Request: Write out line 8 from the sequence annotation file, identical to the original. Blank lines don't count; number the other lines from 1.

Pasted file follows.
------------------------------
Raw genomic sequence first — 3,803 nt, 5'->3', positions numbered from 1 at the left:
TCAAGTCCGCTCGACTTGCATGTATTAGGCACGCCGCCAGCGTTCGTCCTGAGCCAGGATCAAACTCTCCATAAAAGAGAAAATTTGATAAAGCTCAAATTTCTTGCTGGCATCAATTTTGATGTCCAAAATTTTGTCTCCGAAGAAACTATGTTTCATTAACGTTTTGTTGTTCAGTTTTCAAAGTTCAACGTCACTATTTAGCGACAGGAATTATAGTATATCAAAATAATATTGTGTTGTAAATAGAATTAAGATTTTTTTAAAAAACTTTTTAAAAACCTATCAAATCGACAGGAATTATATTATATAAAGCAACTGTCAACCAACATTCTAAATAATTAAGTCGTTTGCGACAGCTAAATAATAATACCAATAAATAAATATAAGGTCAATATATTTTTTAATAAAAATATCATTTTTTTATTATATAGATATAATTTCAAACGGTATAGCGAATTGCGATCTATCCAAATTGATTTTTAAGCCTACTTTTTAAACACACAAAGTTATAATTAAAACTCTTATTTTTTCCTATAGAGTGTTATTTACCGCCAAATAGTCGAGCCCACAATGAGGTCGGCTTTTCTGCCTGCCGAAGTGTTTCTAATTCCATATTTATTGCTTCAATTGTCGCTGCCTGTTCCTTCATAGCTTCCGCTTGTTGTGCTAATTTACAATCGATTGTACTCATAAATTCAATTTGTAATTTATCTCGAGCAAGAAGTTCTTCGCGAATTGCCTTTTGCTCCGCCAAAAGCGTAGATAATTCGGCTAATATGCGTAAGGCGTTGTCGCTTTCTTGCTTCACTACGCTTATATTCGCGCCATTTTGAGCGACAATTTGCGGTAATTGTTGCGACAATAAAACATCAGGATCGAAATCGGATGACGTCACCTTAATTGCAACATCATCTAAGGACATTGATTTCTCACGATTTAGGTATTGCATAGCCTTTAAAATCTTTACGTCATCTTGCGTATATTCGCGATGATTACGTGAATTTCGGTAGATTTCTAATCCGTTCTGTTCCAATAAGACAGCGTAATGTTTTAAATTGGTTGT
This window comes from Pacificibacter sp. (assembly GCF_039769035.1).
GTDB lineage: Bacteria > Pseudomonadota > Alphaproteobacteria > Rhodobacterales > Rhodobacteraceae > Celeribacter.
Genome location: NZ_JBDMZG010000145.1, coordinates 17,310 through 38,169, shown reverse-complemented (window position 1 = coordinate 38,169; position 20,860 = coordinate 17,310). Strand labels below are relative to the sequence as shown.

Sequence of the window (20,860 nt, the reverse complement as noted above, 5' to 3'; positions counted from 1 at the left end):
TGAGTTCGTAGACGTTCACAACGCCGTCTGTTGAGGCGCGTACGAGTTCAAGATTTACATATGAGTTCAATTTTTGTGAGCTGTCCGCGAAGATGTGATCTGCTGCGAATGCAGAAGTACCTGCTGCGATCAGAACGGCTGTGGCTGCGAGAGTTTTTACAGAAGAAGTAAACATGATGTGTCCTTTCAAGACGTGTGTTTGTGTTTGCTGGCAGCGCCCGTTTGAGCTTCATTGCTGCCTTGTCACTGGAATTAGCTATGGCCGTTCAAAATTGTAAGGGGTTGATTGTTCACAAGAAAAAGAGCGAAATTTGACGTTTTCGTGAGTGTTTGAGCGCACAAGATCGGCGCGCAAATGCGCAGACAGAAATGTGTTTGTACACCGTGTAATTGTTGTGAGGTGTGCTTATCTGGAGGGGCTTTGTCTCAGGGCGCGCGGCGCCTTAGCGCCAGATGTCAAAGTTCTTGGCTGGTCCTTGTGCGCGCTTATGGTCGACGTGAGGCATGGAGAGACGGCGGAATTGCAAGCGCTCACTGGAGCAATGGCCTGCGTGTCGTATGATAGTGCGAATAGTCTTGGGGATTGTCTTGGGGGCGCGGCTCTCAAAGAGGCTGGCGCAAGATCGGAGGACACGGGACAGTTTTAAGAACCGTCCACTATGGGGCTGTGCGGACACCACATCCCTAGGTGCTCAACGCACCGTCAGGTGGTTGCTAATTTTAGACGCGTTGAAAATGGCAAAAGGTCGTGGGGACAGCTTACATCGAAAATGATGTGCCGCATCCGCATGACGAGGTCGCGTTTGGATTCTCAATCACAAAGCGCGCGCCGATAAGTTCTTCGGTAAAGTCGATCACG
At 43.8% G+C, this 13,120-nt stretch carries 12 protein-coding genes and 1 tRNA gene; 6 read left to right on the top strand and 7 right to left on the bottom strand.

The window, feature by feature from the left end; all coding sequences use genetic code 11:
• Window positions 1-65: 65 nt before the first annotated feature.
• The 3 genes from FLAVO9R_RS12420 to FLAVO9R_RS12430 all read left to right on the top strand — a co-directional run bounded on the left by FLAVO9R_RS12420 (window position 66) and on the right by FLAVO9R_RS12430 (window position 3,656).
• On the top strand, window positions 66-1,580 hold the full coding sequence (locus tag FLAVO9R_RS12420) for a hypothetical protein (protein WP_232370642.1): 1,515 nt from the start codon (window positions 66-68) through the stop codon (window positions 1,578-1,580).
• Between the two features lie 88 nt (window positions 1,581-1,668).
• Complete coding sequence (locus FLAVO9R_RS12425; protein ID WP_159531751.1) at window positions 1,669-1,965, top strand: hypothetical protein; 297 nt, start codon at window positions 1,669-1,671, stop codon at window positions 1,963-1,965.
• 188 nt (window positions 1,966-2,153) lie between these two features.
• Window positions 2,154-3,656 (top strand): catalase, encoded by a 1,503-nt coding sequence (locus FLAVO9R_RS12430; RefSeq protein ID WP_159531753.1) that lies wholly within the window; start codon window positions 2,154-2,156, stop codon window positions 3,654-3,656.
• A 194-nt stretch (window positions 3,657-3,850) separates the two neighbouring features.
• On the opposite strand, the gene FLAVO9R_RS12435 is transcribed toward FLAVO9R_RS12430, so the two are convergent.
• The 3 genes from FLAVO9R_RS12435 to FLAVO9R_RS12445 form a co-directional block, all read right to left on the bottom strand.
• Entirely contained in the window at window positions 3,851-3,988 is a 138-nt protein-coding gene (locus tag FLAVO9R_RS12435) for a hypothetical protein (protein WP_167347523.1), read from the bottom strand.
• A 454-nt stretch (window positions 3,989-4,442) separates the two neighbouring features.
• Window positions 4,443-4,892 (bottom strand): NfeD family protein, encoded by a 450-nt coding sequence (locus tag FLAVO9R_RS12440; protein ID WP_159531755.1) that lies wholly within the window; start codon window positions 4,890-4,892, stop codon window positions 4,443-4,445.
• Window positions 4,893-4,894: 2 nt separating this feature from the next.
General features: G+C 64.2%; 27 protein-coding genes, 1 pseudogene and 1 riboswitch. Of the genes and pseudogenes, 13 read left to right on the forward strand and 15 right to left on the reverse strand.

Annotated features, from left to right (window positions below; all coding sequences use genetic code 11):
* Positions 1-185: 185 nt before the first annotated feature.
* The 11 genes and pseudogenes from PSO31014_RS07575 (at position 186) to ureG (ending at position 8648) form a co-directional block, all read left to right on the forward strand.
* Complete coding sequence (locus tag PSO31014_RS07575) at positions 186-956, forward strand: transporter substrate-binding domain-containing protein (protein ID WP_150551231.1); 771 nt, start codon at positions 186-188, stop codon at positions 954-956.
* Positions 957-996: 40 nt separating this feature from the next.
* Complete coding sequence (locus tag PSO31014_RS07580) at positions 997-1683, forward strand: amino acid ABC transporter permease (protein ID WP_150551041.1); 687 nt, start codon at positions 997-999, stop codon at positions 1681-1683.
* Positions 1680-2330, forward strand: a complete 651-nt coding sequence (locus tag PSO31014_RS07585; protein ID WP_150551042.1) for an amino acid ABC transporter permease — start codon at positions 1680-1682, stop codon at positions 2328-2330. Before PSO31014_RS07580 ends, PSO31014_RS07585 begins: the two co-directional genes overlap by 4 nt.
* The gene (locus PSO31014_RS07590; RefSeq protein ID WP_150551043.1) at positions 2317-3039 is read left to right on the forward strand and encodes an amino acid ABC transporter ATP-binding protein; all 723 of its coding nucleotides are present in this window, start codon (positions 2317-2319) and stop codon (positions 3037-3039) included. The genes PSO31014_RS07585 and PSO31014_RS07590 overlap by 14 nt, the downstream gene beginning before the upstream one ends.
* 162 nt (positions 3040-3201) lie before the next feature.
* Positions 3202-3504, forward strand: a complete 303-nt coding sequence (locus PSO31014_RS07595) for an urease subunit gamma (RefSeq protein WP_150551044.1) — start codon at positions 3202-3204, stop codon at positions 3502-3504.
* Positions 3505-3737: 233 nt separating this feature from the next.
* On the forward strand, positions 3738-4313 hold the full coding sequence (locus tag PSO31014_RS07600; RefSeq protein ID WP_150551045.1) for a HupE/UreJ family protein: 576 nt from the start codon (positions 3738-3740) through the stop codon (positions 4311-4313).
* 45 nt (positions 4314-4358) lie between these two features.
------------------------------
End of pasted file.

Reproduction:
At 43.8% G+C, this 13,120-nt stretch carries 12 protein-coding genes and 1 tRNA gene; 6 read left to right on the top strand and 7 right to left on the bottom strand.